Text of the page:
60 F
Washington D.C.

Democratic Rep.’s High-Stakes Family Security Deal Raises Eyebrows: No License, No Problem?


In the latest turn of a fascinating saga, it seems Democratic Rep. Cori Bush continues to funnel campaign funds to her husband for private security services, despite notable backlash and two Federal Election Commission complaints lodged against her.

Fresh filings reveal that Courtney Merritts pocketed a cool $17,500 for security services and ‘wage expenses’ during the period from April to June. An interesting tidbit: these records were filed a week after the deadline. Prior to this, between January and March, Merritts reportedly raked in an additional $12,500.

Here’s the kicker: as of February, Merritts did not hold a private security license, a requirement in both the city of St. Louis and St. Louis County. Moreover, his name is conspicuously absent from a database of licensed security professionals in Washington, D.C.

This raises an alarm or two: isn’t it a bit strange to hire unlicensed personnel for such a crucial task?

The storyline thickens when you consider that in March, Bush—who announced her marriage to Merritts in February—faced two complaints. The Committee to Defeat the President alleged that Bush had violated two laws by hiring her husband, accusing her campaign of misusing campaign money for personal expenses and filing a fraudulent report. The Foundation for Accountability and Civic Trust echoed this sentiment with a complaint of their own.

Further reports indicate that Merritts earned a whopping $62,359 in 2022 for his services to Bush, whose campaign has been noted for its hefty security spending. Since 2020, it has reportedly shelled out over $137,000 to Nathaniel Davis—a man who has allegedly claimed to be 109 trillion years old, possessing the power to summon tornadoes, and espousing anti-Semitic rhetoric.

During the 2022 election cycle, Bush’s campaign spent $225,281 on security through PEACE Security, with the recent filings showing $63,000 going to PEACE this year and $27,500 to Davis.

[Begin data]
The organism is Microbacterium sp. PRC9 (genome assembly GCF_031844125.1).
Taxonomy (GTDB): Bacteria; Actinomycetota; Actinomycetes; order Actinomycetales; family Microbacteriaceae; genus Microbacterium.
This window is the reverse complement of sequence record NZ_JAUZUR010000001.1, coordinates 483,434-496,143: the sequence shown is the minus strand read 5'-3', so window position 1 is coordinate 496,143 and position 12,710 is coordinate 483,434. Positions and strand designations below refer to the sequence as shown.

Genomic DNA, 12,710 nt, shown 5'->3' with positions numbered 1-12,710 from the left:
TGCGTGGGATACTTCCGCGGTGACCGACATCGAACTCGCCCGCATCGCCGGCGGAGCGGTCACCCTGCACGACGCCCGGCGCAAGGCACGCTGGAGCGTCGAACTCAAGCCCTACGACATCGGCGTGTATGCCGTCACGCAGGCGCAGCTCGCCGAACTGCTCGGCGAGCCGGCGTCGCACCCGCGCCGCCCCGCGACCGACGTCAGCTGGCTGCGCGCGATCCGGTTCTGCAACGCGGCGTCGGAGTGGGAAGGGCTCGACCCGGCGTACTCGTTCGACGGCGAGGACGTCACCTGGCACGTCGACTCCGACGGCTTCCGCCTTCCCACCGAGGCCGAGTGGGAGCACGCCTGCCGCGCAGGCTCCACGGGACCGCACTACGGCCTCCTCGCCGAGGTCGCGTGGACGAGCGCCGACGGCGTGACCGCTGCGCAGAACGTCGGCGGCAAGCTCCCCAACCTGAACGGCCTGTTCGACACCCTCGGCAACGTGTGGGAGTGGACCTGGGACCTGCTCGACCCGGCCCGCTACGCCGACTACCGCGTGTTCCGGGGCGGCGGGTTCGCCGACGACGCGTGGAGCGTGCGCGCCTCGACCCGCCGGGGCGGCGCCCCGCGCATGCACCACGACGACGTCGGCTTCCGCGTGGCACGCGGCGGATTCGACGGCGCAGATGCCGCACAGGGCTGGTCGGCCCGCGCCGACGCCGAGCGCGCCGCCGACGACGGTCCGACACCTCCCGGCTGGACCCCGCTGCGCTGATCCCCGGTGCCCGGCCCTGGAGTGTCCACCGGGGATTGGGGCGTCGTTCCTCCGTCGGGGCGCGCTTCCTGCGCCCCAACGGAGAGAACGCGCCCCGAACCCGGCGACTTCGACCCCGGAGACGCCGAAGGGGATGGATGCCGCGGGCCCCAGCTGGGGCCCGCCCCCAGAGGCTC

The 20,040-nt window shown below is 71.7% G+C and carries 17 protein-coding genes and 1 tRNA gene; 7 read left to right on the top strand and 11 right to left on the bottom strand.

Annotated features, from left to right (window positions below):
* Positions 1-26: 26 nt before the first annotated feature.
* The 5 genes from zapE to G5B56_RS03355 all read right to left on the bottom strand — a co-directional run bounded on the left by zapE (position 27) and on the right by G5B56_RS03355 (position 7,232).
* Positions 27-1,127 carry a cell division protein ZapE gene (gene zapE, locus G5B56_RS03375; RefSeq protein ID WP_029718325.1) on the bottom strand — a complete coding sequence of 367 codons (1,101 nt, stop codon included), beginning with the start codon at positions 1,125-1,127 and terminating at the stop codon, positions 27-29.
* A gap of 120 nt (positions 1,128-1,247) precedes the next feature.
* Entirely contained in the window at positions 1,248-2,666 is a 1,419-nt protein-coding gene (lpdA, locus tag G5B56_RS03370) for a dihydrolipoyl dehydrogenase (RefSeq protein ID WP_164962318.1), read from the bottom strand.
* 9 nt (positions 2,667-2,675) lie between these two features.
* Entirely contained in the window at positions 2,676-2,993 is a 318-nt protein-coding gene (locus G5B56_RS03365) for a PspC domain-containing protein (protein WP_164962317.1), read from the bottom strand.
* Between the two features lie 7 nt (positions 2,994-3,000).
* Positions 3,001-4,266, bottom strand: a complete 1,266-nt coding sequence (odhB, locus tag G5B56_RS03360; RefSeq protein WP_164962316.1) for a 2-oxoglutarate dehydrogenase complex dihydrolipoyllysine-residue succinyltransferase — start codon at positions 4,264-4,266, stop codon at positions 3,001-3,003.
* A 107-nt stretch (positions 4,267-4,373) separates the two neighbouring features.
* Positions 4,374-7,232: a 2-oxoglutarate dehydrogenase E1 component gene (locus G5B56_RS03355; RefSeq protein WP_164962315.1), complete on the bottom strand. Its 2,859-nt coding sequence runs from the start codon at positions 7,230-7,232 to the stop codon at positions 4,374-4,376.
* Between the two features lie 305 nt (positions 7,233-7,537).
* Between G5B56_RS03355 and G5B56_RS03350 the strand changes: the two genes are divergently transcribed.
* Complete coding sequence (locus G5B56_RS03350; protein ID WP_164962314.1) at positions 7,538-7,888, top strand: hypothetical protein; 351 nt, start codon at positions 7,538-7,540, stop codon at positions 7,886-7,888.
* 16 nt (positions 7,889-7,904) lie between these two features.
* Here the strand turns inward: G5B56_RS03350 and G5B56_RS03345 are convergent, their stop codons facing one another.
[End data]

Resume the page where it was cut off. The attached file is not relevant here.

Yet, Bush remains defiant in the face of criticism over her security spending. She responded to questions in 2021 by saying, “You would rather me die? Is that what you want to see? You want to see me die? You know, because that could be the alternative.”

Her campaign committee, in a similar tone, has defended the payments to Merritts, stating that they were for “bona fide services provided to the campaign, and not for personal use or personal purposes.”

As citizens dedicated to fiscal responsibility and transparency, we must ask: Is it in the spirit of responsible stewardship and ethical governance to channel campaign funds to family members for unlicensed services? This story raises questions about accountability and the appropriate use of campaign funds that deserve to be addressed. After all, shouldn’t our elected representatives exemplify the highest standards of ethical conduct?

Alexandra Russel
Alexandra Russel
Highly respected journalist and political commentator with over a decade of experience in the industry. Alex was born and raised in Florida, where she developed a passion for writing at a young age, leading her to pursue a degree in journalism from the University of Florida. After graduation, she worked as a political reporter for several local and national publications before being appointed as the chief editor at Conservative Fix.

Related articles